controller, but under assumption that sampling period is small,

it can also be used as discrete controller.

B. Nonlinear Controller

The main importance of nonlinear controller design is that

its global asymptotic stability can be proven. First of all, the

feedback control is defined with following gain matrix [6]

k1 (vr (t), r (t))

0

0

,

Kn =

3)

0

k2 vr (t) sin(e

k3 (vr (t), r (t))

e3

(20)

where k2 > 0 is constant positive gain, and k1 (, ) and

k3 (, ) are positive continuous gain functions. Assuming that

vr and r are bounded and with bounded derivatives, and that

vr (t) 0 and r (t) 0 when t , using Lyapunov

analysis one can prove that the control law (20) globally

asymptotically stabilizes the origin e = 0.

Following the design of previous linear controller, the gain

functions k1 and k3 , and the constant gain k 2 can be chosen

as

k1 (vr (t), r (t)) = k3 (vr (t), r (t)) = 2 r2 (t) + gvr2 (t),

k 2 = g,

(21)

C. Model Predictive Controller

The main idea of model predictive controller (MPC) approach is to minimize the difference between reference trajectory tracking error and predicted trajectory tracking error, as

well as control effort. Accordingly, a quadratic cost function

can be written as

J(uB , k) =

h

i=1

(22)

where (k, i) = er (k + i) e(k + i|k) is difference between

reference (desired) trajectory tracking error er (k + i) and

predicted trajectory tracking error e(k + i|k), h is prediction

horizon interval, and Q and R are weighting matrices, where

Q 0, Q Rn Rn and R 0, R Rm Rm , n

variables.

For the design purpose, error dynamics (14) is discretized

as

(23)

e(k + 1) = Ae(k) + BuB (k),

where A Rn Rn and B Rn Rm . Discrete model

matrices A and B for short sampling time Ts can be well

approximated with

A = I + Ac Ts

B = Bc Ts .

(24)

written as

h1

h

h1

e(k + h|k) =

A(k + j|k)e(k) +

A(k + j|k)

j=1

i=1

j=i

B(k + i 1|k)uB (k + i 1)

+B(k + h 1|k)uB (k + h 1).

(25)

Now the vector of trajectory tracking error predictions is

defined as

T

E (k) = e(k + 1|k)T e(k + 2|k)T . . . e(k + h|k)T

(26)

where E Rnh . If the control vector is defined as

T

UB (k) = uB (k)T uB (k + 1)T . . . uB (k + h 1)T ,

(27)

where UB Rmh , and

(k, i) =

h1

A(k + j|k),

(28)

j=i

written in matrix form as

E (k) = F (k)e(k) + G(k)UB (k),

(29)

where

F (k) = [A(k|k)

and

G(k) =

B(k|k)

A(k + 1|k)B(k|k)

.

.

.

(k, 1)B(k|k)

A(k + 1|k)A(k|k)

B(k + 1|k)

.

.

.

(k, 2)B(k + 1|k)

..

.

...

(k, 0)] ,

(30)

0

.

.

.

.

.

.

B(k + h 1|k)

(31)

where F (k) Rnh Rn , G(k) Rnh Rmh .

The reference trajectory tracking error can be defined as

er (k + 1) = Air e(k),

i = 1, . . . , h.

(32)

error decreases with desired dynamics over time. Now the

vector of reference trajectory tracking errors is defined as

T

Er (k) = er (k + 1|k)T er (k + 2|k)T . . . er (k + h|k)T ,

(33)

Er (k) = Fr e(k),

where

Fr = Ar

nh

A2r

...

Ahr

(34)

T

(35)

and Fr R R .

The cost function (22) can now be expressed as

J(UB ) = (Er E )T Q(Er E ) + UBT RUB .

(36)

minimized by setting its derivative to zero. In this way the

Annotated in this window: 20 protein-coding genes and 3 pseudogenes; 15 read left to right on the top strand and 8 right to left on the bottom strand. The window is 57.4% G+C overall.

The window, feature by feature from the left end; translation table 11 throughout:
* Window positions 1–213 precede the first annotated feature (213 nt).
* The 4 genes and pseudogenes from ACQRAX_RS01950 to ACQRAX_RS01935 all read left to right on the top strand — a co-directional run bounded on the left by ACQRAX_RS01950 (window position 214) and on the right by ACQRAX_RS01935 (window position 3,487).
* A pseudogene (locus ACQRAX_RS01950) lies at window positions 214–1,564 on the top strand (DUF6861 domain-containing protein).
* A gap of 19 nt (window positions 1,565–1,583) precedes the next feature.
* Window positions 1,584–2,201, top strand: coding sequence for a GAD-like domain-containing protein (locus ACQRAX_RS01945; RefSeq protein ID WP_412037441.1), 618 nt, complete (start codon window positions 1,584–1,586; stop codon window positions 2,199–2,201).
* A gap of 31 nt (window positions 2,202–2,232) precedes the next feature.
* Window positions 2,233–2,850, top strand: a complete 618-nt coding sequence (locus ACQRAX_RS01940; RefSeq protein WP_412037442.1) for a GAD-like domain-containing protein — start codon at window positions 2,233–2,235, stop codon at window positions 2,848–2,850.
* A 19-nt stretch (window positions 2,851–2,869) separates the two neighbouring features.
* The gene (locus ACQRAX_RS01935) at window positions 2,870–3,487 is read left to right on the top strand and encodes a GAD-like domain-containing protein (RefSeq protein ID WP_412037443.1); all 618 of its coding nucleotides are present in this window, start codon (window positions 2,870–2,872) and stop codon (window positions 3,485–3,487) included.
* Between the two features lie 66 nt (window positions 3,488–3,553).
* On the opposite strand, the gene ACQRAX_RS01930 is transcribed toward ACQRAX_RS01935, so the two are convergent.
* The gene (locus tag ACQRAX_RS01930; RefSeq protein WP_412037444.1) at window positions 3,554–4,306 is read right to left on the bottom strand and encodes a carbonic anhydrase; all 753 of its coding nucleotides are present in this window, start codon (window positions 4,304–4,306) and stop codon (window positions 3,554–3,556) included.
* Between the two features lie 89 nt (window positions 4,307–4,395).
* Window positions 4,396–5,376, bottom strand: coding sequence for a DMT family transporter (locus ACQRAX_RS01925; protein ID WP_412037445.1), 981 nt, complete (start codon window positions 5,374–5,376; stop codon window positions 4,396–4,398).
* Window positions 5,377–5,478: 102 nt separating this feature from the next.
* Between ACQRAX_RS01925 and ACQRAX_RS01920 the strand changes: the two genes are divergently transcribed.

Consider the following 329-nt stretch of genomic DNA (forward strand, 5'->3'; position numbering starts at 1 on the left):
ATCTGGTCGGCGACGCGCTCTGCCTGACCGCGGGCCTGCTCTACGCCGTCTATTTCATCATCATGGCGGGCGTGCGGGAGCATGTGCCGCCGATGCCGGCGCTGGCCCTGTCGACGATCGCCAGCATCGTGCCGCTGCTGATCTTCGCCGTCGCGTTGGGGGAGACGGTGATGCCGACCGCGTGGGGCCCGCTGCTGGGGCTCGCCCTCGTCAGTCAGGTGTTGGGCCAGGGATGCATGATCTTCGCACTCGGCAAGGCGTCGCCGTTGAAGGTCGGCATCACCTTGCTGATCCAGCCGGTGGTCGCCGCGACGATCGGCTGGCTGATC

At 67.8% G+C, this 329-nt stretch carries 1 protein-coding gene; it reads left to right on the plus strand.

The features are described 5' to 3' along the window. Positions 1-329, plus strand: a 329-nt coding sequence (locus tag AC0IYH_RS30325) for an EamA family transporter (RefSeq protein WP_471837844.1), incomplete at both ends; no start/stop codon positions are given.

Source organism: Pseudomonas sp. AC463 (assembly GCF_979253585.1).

control law becomes

1 T

G Q(Fr F )e(k),

(37)

UB (k) = GT QG + R

where

Q=

0

..

.

Q

..

.

..

.

0

..

.

..

.

Q

,R =

0

..

.

R

.. . .

.

.

0

0

..

.

..

.

R

(38)

where Q Rnh Rnh and R Rmh Rmh . The feedback

control law of the MPC controller now becomes

uB (k) = Kmpc e(k)

(39)

T

1 T

G QG + R

G Q(Fr F ), so that Kmpc Rm Rn .

IV. E XPERIMENTAL RESULTS

The developed algorithms were tested on robot soccer platform that is ideal for testing mobile robot related algorithms

[7]. It consists of a team of five wheeled radio-controlled

microrobots of size 7.5 cm cubed, with maximum velocity

2.4 m/s and maximum acceleration 2.5 m/s2 . The playground

is of size 2.21.8 m. Above the center of the playground

(2.5 m height), IEEE-1394 digital color camera with resolution of 656494 pixels with maximal framerate of 80 fps

was mounted (model Basler a301fc). Camera is connected

to central computer, which executes vision algorithm, and

also makes decisions and controls robots by transmitting

referent linear and angular velocities to robots via wireless

communication.

For experiments 8-shaped trajectory was used that is defined

by

1.5t

xr (t) = 1.1 + 0.7sin

2.45

(40)

2 1.5t

yr (t) = 0.9 + 0.7sin

.

2.45

This type of trajectory is appropriate for experiments, because it has sharp turns, as well as parts with high acceleration

and velocity, but its still feasible for the robot because there

are no step changes of the tangential, nor angular velocity,

and maximum acceleration of the robot is never exceeded.

1.6

1.4

1.4

1.2

1.2

y [m]

y [m]

1.6

0.8

0.8

0.6

0.6

0.4

0.4

0.4

0.6

0.8

1.2

x [m]

1.4

1.6

1.8

0.2

Fig. 3. Trajectory tracking experiment with linear controller: robot path (),

reference path (- -)

and maximum tangential acceleration is 1.9 m/s2 , which is

close to robot limits. In experiments robot was first accelerated to achieve position, orientation and velocity that are

approximately equal to trajectory initial condition.